Measured by the accuracy of its predictions and the scope of its technological applications, quantum mechanics is one of the most successful theories in science--as well as one of the most misunderstood. The deeper meaning of quantum mechanics remains controversial almost a century after its invention. Providing a way past quantum theory's paradoxes and puzzles, QBism offers a strikingly new interpretation that opens up for the nonspecialist reader the profound implications of quantum mechanics for how we understand and interact with the world. Short for Quantum Bayesianism, QBism adapts many of the conventional features of quantum mechanics in light of a revised understanding of probability. Bayesian probability, unlike the standard "frequentist probability," is defined as a numerical measure of the degree of an observer's belief that a future event will occur or that a particular proposition is true. Bayesianism's advantages over frequentist probability are that it is applicable to singular events, its probability estimates can be updated based on acquisition of new information, and it can effortlessly include frequentist results. But perhaps most important, much of the weirdness associated with quantum theory--the idea that an atom can be in two places at once, or that signals can travel faster than the speed of light, or that Schrodinger's cat can be simultaneously dead and alive--dissolves under the lens of QBism. Using straightforward language without equations, Hans Christian von Baeyer clarifies the meaning of quantum mechanics in a commonsense way that suggests a new approach to physics in general.
Sciences in the 21st century are repeatedly described as data-intensive sciences. In recent years this also applies to the humanities. However, data-intensive sciences are only more than a promise if they can be modelled. To this end, data must form a representative and balanced corpus, it must be possible to formalise, visualise and re-use data. Libraries have large quantities of reliable data that can be condensed into corpora, formalised and shared. Libraries thus become an essential part of a data-intensive humanities. My talk outlines the new ways of integrating libraries into research processes in the humanities.
Gerhard Lauer is professor of Digital Humanities at the University of Basel. After studying German language and literature, philosophy, musicology and Jewish studies, he received his doctorate with a thesis on the history of science in exile and wrote his second book on the literary history of early modern Judaism. From 2002 to 2017 he taught German Philology at the University of Göttingen, since 2017 Digital Humanities in Basel. His most recent publication are "Wilhelm von Humboldt. Schriften zur Bildung" (2017), "Johann Friedrich Blumenbach. Race and Natural History 1750-1850", (2019, edited together with Nicolaas Rupke), "Lesen im digitalen Zeitalter" (in print)
Quantum physics is not mystifying. Its implications may be mind-bending, and not yet fully understood, but the theory is illuminating. It is the best explanation of reality we have. And no, God does not play dice with the universe. Spanning the history of quantum discoveries, from Einstein and Bohr to the present day, this is the essential guide to the most intriguing subject in science. Carroll debunks the myths that have grown up around quantum physics, resurrects and reinstates the Many-Worlds Interpretation, and presents a new path to solving the apparent conflict between quantum mechanics and gravity. A magisterial tour, Something Deeply Hidden encompasses the cosmological and everyday implications of quantum reality. And, finally, it all makes sense.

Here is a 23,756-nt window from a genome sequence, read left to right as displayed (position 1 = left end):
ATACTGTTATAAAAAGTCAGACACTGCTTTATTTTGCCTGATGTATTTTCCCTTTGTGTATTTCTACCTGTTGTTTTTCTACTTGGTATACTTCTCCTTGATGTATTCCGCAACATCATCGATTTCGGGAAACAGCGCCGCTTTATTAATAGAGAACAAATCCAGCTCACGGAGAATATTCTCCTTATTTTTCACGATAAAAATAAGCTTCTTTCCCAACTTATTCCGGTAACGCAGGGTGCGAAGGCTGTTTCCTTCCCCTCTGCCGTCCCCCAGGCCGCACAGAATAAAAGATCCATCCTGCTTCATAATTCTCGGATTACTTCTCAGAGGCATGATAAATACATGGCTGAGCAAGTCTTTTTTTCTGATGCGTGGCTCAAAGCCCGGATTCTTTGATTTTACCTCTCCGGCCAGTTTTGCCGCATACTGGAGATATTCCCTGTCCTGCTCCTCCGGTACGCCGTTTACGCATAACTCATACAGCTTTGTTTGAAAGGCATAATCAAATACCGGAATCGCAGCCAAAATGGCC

The Journal of Jocular Physics, published by the Institute of Theoretical Physics (now the Niels Bohr Institute), was a spoof journal produced in honour of Niels Bohr or his 50th 60th and 70th birthdays. The 1955 edition included a new version of Kipling’s Elephant’s Child, the Geneva Conference “Alcohol for Peace,” The Atom that Bohr Built, and much more.
On page 10, a memo addressed to all members of CERN gave advice on the standardization of papers. Rules and a template were provided to reduce the work of writing and editing articles; helpful suggestions included starting all papers about field theory with the phrase “According to Schwinger.”
(The 1935 edition is available here.)
The purpose of this book is to cover all aspects of Bi-2223 superconducting wires from fundamental research, fabrication process to applications. This book contains many chapters written by distinguished experts in the world.
The authors have put forth great efforts in gathering present day knowledge about different objects within our solar system and universe. This book features the most current information on the subject with information acquired from noted scientists in this area. The main objective is to convey the importance of the subject and provide detailed information on the physical makeup of our planetary system and technologies used for research. Information on educational projects has also been included in the Radio Astronomy chapters.This information is a real plus for students and educators considering a career in Planetary Science or for increasing their knowledge about our planetary system